SANS Holiday Hack Challenge 2020: Objective 11a — Naughty/Nice List with Blockchain Investigation Part 1

Each year, the SANS and Counter Hack Challenges teams put together my favorite capture the flag (CTF) competition, the SANS Holiday Hack Challenge. The 2020 SANS Holiday Hack Challenge, featuring KringleCon 3: French Hens! was held at Santa’s newly renovated castle at the North Pole from December 10, 2020 to January 11, 2021. This is a walk-through for an objective from the event.

Objective 11a) Even though the chunk of the blockchain that you have ends with block 129996, can you predict the nonce for block 130000? Talk to Tangle Coalbox in the Speaker UNpreparedness Room for tips on prediction and Tinsel Upatree for more tips and tools. (Enter just the 16-character hex value of the nonce).

I started by watching the video by Prof. Qwerty Petabyte to have a better understanding of how the Naughty/Nice Blockchain worked. Some key things I pulled out of this talk was that the blockchain was implemented in Python, meaning that the nonce was likely generated using Python’s Mersenne twister-based PRNG.

I downloaded the tools provided and spun up the blockchain. To start, I commented out the code in the main function and un-commented the block of code that would allow me to read blockchain blocks from a file named blockchain.dat. Then I used a Python debugger to interact with the blockchain. I determined that I had about 1,500 blocks in the file I was given, plenty for taking advantage of issues with the Mersenne twister.

I iterated through the blocks and printed the nonce value to the screen for several of them. This revealed my first hurdle: the nonce values were 64-bit values and my script from the Snowball terminal game only worked on 32-bit values. I began updating the script to support 64-bit values. I did this in a copy of the mt19937.py file called my_64_mt19937.py. My goal here was to create a version of that file that would work on 64-bit values.

To figure out where to go with this, I looked at the Python source code to see how it implemented the same code for values larger than 32-bits. I am thankful for the Kringlecon Discord community for pointing me in the right direction with this. It turns out that Python deals with generating 64-bit values by calculating two 32-bit values and combining them.

To mimic this 64-bit behavior, I created a new method in the mt19937 class in that file called extract_64_number() which would be called in place of extract_number() when I need to get the next predicted 64-bit number. Based on what I learned about Python’s implementation, all I needed to do was call extract_number twice and save the results of the first call into the low bits of the returned value and the results of the second call into the high bits of the returned result. I implemented that as follows. The decision on which results to place into the low and high bits was based on the endianness of the system the script was running on.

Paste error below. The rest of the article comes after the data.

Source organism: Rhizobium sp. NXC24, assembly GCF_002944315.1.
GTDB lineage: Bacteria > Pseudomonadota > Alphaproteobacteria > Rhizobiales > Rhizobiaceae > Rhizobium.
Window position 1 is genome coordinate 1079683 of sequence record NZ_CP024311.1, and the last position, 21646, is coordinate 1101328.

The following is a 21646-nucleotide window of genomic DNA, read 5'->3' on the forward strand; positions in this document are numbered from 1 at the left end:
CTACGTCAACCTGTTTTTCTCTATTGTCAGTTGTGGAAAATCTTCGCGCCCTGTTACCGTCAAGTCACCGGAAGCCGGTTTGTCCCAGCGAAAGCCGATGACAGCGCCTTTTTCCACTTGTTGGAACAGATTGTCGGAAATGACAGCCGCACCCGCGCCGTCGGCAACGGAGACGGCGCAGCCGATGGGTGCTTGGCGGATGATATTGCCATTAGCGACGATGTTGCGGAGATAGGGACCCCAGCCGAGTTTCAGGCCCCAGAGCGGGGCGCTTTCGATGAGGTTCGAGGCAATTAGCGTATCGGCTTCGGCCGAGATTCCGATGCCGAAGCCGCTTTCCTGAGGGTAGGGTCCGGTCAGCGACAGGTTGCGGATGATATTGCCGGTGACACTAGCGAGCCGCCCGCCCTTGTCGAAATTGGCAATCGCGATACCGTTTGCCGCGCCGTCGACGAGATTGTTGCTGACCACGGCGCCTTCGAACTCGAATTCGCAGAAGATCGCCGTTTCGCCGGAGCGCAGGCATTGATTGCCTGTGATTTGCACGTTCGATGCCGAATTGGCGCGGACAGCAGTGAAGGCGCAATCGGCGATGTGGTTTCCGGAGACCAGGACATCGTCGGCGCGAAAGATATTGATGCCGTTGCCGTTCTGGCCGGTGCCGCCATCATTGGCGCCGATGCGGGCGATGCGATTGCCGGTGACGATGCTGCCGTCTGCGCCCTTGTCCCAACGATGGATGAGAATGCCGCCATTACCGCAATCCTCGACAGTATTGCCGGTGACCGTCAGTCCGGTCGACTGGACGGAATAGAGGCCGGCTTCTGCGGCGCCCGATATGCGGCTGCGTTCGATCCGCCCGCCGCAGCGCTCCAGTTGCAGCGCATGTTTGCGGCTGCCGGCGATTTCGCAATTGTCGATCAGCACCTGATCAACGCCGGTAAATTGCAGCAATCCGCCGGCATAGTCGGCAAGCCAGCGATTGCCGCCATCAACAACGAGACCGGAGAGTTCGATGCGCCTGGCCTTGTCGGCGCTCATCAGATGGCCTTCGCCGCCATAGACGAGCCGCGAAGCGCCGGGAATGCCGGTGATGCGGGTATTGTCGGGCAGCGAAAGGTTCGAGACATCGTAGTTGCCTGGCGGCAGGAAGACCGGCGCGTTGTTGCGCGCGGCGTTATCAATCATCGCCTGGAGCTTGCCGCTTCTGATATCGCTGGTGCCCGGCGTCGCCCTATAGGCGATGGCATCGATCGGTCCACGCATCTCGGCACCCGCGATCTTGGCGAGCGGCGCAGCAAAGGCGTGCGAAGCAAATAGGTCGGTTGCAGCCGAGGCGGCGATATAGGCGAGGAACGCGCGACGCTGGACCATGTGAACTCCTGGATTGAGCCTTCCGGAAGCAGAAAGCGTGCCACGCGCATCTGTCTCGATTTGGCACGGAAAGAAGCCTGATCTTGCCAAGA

Next, I updataed the untemper process to reflect 64-bit numbers as well. Since the creation of a 64-bit number occurred by combining two generated numbers, the untemper process should work by splitting the provided value into two 32-bit numbers and calling untemper on each. To support this, I wrote the following helper function to split a 64-bit value into two 32-bit values which could each be untempered.

Finally, I updated the code in main to reflect the new process. Any references to 0xffffffff were replaced with 0xffffffffffffffff to indicate a 64-bit value should be generated. Where the code previously called untemper(random.randrange(0xFFFFFFFF)), I updated it to generate a random 64-bit value, split it into low bits and high bits, and then untemper each. Then I replaced any references to extract_number() with extract_64_number(). The final code for the main function is shown below.

When I ran this, it confirmed that I successfully predicted the next 20 values of the PRNG.

With a 64-bit PRNG predictor available, I moved on to predicting the value of the 130000th block. First, I added an import to bring in my 64-bit PRNG predictor: from my_64_mt19937 import mt19937, untemper, split_64.

I updated the main code in my class as follows. First, I read the blocks in from the blockchain.dat file and stored the nonce value of each block in a list object called nonce_list. I populated the myprng object (an instance of the mt19937 class) with 624 seed values pulled from the first 312 nonce values from nonce_list using the logic I had figured out previously for untempering 64-bit values. Then I threw out all the values between where I left off in the nonce_list and the end of the nonce_list with the exception of the last nonce. I printed that to the screen along with my prediction to ensure that I could successfully predict the nonce values. Since my nonce list ended at index 129996, I then printed out the predicted nonces for the values between 129997 and 129999. Finally, I generated one last 64-bit nonce value for index 130000. I printed this along with its hex output to the screen. The code for this follows:

I ran this script and got the following output. I was able to confirm that I successfully predicted the nonce value for the last block (index 129996 ) and that the nonce value for the desired block (index 130000) would be 6270808489970332317 or 57066318f32f729d when represented in hex. I entered this into my badge and successfully completed the challenge.

Answer: 57066318f32f729d

Interested in learning more about the 2020 SANS Holiday Hack Challenge? Check out my other walk-throughs available here.

Writing on security, programming, and life in general.

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